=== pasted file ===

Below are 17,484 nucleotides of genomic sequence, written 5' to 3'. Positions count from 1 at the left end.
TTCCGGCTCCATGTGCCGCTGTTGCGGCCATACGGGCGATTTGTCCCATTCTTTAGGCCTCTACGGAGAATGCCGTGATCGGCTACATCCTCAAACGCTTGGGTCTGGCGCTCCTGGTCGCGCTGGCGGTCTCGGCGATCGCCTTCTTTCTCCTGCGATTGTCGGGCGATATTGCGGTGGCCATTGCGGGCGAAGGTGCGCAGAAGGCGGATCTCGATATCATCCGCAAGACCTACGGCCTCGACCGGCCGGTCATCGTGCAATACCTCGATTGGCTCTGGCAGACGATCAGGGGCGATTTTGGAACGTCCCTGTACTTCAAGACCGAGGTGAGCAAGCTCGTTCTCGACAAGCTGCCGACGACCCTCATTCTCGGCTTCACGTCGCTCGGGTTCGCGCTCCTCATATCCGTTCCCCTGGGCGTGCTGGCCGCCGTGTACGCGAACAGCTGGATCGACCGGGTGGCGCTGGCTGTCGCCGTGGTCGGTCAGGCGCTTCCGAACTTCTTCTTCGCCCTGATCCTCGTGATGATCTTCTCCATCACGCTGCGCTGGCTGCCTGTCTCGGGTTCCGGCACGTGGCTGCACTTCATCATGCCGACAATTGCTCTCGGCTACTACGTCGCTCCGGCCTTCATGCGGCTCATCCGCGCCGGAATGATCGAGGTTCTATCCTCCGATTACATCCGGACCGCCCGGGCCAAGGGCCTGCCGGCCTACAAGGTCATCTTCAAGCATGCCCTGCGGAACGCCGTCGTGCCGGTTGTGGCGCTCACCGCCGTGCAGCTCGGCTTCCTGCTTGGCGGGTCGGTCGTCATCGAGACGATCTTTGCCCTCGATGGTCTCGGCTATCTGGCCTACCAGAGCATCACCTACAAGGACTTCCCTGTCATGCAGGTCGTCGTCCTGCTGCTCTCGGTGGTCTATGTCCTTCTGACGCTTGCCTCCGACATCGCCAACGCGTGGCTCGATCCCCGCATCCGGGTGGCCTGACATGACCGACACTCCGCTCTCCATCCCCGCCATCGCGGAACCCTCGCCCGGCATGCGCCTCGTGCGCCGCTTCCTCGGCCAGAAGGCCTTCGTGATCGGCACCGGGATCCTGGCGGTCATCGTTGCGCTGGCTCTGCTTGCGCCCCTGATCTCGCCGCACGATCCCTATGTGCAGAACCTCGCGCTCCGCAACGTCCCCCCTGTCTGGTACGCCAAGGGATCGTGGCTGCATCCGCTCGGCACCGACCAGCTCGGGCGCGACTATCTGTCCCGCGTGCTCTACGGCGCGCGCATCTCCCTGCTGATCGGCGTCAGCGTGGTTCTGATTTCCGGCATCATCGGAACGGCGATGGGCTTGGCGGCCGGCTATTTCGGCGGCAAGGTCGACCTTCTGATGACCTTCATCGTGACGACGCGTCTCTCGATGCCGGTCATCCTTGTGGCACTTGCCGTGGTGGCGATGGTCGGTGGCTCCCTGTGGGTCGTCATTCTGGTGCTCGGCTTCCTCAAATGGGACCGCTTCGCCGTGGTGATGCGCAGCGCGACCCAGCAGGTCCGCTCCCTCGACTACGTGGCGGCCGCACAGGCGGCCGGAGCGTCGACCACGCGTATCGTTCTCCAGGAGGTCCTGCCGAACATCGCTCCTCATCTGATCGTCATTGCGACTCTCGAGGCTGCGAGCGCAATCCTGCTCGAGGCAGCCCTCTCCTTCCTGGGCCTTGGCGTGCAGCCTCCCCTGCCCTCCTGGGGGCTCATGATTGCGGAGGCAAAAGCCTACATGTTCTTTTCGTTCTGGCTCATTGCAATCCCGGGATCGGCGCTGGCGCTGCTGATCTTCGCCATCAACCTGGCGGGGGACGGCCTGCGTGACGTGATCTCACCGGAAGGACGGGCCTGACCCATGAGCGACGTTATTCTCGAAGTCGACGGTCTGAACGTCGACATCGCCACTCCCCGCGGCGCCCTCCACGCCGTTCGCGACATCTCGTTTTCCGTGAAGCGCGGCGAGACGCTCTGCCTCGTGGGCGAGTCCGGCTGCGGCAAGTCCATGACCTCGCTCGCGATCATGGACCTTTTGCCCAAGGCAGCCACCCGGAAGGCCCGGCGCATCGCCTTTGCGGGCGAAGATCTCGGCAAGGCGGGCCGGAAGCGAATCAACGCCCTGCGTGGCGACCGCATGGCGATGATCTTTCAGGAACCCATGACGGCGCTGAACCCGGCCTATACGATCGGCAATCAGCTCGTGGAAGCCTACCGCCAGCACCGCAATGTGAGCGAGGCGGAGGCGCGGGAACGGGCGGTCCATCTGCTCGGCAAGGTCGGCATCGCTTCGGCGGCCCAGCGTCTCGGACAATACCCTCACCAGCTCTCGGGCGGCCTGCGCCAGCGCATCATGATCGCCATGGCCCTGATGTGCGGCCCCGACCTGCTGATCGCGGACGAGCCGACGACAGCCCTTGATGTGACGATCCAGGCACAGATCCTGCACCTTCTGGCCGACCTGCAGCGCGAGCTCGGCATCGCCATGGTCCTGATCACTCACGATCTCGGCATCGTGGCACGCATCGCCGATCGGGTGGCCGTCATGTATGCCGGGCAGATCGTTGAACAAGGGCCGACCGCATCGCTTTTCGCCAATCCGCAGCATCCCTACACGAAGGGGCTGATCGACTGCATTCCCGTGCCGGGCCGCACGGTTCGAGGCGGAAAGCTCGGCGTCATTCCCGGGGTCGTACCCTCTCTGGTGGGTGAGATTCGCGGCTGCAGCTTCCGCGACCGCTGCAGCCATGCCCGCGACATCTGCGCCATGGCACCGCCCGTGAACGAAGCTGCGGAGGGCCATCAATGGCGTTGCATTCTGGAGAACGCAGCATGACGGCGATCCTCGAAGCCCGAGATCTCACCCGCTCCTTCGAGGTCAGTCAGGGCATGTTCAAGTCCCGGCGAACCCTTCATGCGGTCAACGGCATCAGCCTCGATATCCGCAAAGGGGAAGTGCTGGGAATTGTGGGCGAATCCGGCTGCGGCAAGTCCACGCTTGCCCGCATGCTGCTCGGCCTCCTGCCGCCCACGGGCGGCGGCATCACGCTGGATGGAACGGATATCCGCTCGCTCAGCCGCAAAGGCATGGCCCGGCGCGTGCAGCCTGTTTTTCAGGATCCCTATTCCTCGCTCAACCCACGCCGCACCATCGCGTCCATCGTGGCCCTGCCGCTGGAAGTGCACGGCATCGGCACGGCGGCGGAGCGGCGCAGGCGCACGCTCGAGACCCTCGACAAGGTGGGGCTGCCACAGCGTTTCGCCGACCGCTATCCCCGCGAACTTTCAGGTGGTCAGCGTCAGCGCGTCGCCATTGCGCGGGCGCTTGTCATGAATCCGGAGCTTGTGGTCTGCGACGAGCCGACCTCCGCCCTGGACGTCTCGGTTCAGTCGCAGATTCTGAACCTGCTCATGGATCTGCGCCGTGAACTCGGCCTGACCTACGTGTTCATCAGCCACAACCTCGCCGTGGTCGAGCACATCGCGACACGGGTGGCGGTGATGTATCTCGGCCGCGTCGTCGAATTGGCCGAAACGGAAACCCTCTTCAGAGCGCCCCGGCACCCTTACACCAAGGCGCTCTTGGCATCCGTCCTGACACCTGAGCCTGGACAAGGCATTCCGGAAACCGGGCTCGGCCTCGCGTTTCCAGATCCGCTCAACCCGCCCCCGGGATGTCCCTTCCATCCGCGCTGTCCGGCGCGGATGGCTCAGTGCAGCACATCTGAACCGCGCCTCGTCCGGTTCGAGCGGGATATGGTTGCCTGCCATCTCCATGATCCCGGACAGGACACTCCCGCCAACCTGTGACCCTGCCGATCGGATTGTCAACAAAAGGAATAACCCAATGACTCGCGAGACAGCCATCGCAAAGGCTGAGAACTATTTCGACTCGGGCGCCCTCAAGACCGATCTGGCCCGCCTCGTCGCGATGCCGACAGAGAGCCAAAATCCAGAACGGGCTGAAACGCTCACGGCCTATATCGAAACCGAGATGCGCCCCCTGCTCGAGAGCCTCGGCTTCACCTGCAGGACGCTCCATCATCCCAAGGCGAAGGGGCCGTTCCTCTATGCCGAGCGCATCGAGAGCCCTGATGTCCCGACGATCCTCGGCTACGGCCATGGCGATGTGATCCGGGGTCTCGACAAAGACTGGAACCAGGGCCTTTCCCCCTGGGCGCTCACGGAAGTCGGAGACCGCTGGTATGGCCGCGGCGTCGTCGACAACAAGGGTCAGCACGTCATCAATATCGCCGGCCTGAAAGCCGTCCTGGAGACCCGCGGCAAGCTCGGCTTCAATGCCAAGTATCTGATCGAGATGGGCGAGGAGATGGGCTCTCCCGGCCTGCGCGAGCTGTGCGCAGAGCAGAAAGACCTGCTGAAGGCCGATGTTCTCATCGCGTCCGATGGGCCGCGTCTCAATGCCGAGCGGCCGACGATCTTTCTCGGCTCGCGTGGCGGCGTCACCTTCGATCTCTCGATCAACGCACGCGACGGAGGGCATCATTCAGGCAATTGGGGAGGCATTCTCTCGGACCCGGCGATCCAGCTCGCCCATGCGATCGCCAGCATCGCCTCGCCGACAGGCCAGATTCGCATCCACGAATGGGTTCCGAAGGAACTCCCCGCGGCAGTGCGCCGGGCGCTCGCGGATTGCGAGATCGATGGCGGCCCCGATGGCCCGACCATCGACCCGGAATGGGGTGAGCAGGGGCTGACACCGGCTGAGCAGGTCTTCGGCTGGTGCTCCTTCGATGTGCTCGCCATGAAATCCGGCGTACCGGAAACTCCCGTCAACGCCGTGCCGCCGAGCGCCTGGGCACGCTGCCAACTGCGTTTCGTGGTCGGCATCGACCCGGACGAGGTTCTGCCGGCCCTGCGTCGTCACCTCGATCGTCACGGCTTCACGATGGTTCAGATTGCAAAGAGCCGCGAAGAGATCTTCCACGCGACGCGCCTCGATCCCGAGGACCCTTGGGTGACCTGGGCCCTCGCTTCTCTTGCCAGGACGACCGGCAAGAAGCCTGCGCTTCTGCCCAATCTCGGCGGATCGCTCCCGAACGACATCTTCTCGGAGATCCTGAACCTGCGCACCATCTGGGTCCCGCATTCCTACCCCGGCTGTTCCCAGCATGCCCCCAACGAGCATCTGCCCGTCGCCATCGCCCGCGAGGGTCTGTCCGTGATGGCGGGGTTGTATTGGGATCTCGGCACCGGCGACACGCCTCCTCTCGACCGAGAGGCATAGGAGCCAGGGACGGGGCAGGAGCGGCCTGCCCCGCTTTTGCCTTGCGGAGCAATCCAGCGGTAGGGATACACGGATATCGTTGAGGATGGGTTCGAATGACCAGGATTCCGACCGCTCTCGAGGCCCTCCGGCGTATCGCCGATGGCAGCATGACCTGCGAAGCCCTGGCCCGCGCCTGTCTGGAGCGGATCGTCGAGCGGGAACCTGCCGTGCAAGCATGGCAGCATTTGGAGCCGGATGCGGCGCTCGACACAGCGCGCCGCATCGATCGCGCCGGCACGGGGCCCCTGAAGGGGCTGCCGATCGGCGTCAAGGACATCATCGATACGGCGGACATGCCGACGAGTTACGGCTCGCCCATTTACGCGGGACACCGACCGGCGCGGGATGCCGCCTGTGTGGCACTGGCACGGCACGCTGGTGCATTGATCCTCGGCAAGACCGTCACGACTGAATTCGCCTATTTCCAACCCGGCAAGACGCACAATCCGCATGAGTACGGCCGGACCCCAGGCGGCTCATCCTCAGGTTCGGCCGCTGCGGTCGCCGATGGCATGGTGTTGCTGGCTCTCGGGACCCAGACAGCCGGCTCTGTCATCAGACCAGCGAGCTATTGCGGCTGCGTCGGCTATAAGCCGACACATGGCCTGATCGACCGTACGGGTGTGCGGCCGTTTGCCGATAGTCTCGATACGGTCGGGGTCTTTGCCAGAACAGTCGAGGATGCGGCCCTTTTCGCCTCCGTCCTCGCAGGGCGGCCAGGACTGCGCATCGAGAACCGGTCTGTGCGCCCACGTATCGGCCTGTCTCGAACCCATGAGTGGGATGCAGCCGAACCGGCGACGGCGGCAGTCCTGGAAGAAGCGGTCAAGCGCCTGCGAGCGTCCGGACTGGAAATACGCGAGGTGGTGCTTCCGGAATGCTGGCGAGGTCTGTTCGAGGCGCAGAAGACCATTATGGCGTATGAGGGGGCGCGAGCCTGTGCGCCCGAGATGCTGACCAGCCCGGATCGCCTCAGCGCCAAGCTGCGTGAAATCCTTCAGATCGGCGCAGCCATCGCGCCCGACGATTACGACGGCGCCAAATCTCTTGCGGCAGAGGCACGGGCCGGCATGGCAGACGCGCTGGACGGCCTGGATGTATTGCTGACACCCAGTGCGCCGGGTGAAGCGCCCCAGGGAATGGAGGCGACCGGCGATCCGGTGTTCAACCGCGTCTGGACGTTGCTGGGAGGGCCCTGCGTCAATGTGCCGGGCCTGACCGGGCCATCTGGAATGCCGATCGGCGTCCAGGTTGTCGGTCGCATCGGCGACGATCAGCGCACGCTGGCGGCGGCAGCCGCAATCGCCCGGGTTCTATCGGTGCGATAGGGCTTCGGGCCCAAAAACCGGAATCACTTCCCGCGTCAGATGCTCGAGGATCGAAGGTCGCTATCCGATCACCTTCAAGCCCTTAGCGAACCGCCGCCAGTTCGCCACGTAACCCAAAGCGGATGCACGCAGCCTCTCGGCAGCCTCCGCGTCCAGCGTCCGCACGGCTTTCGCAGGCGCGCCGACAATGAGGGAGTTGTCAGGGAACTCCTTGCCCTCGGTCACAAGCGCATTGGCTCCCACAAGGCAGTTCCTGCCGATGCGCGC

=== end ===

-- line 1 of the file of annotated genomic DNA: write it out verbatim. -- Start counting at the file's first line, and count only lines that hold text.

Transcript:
Below are 17,484 nucleotides of genomic sequence, written 5' to 3'. Positions count from 1 at the left end.